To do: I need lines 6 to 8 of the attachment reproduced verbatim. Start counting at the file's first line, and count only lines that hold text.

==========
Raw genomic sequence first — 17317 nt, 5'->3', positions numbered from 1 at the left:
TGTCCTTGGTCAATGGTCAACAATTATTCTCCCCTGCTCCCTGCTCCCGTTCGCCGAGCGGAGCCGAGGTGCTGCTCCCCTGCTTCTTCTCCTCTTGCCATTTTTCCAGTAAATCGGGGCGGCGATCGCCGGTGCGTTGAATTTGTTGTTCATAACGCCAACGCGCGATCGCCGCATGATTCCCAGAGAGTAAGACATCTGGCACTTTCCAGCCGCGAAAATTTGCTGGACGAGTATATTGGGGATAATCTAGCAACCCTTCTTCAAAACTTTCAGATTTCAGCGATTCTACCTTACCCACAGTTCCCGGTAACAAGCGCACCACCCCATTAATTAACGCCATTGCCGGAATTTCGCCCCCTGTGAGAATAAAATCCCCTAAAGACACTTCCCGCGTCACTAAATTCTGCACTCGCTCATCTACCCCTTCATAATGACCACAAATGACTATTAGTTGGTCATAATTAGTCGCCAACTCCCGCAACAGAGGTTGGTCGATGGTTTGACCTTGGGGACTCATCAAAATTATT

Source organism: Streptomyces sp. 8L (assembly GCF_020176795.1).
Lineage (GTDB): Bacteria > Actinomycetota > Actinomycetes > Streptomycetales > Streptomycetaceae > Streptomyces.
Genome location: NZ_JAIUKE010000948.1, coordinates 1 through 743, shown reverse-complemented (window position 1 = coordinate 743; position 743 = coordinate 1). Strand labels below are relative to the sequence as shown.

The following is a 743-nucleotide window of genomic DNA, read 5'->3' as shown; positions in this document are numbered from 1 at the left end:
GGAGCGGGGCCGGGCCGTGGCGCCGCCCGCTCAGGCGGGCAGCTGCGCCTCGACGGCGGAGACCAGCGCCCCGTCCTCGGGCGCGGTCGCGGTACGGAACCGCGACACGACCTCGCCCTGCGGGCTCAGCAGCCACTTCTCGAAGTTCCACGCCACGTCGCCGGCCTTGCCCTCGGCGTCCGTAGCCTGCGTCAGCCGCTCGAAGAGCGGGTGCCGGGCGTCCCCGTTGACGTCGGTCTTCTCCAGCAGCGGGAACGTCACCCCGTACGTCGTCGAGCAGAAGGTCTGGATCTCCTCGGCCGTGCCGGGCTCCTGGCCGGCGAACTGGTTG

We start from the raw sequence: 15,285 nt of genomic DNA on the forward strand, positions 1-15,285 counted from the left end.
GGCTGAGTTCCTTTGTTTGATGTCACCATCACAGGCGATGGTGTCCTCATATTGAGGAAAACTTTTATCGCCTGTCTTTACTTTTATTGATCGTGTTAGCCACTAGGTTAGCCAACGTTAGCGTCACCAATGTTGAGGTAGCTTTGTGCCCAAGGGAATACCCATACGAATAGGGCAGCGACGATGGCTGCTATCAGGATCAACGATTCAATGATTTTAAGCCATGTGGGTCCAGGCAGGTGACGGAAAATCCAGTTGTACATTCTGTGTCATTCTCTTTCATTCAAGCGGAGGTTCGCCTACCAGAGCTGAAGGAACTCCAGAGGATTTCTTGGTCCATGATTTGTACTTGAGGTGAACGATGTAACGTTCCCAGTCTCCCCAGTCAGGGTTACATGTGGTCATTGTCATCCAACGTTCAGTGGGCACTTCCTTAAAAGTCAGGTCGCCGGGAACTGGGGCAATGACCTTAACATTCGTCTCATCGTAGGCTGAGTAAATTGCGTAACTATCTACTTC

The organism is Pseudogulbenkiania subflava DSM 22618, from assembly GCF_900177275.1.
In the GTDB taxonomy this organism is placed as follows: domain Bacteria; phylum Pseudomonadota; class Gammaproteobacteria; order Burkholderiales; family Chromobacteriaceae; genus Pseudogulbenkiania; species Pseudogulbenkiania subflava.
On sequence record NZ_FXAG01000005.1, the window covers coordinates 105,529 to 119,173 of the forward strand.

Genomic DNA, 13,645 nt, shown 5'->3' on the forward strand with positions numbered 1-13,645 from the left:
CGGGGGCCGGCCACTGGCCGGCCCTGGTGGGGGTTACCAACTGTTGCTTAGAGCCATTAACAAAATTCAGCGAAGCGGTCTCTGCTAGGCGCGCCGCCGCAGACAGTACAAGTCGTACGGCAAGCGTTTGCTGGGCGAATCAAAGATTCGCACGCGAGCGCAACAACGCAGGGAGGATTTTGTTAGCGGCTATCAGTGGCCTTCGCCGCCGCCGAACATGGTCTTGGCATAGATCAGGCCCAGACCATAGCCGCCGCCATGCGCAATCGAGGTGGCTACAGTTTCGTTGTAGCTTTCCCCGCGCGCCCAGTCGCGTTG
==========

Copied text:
The following is a 743-nucleotide window of genomic DNA, read 5'->3' as shown; positions in this document are numbered from 1 at the left end:
GGAGCGGGGCCGGGCCGTGGCGCCGCCCGCTCAGGCGGGCAGCTGCGCCTCGACGGCGGAGACCAGCGCCCCGTCCTCGGGCGCGGTCGCGGTACGGAACCGCGACACGACCTCGCCCTGCGGGCTCAGCAGCCACTTCTCGAAGTTCCACGCCACGTCGCCGGCCTTGCCCTCGGCGTCCGTAGCCTGCGTCAGCCGCTCGAAGAGCGGGTGCCGGGCGTCCCCGTTGACGTCGGTCTTCTCCAGCAGCGGGAACGTCACCCCGTACGTCGTCGAGCAGAAGGTCTGGATCTCCTCGGCCGTGCCGGGCTCCTGGCCGGCGAACTGGTTG

We start from the raw sequence: 15,285 nt of genomic DNA on the forward strand, positions 1-15,285 counted from the left end.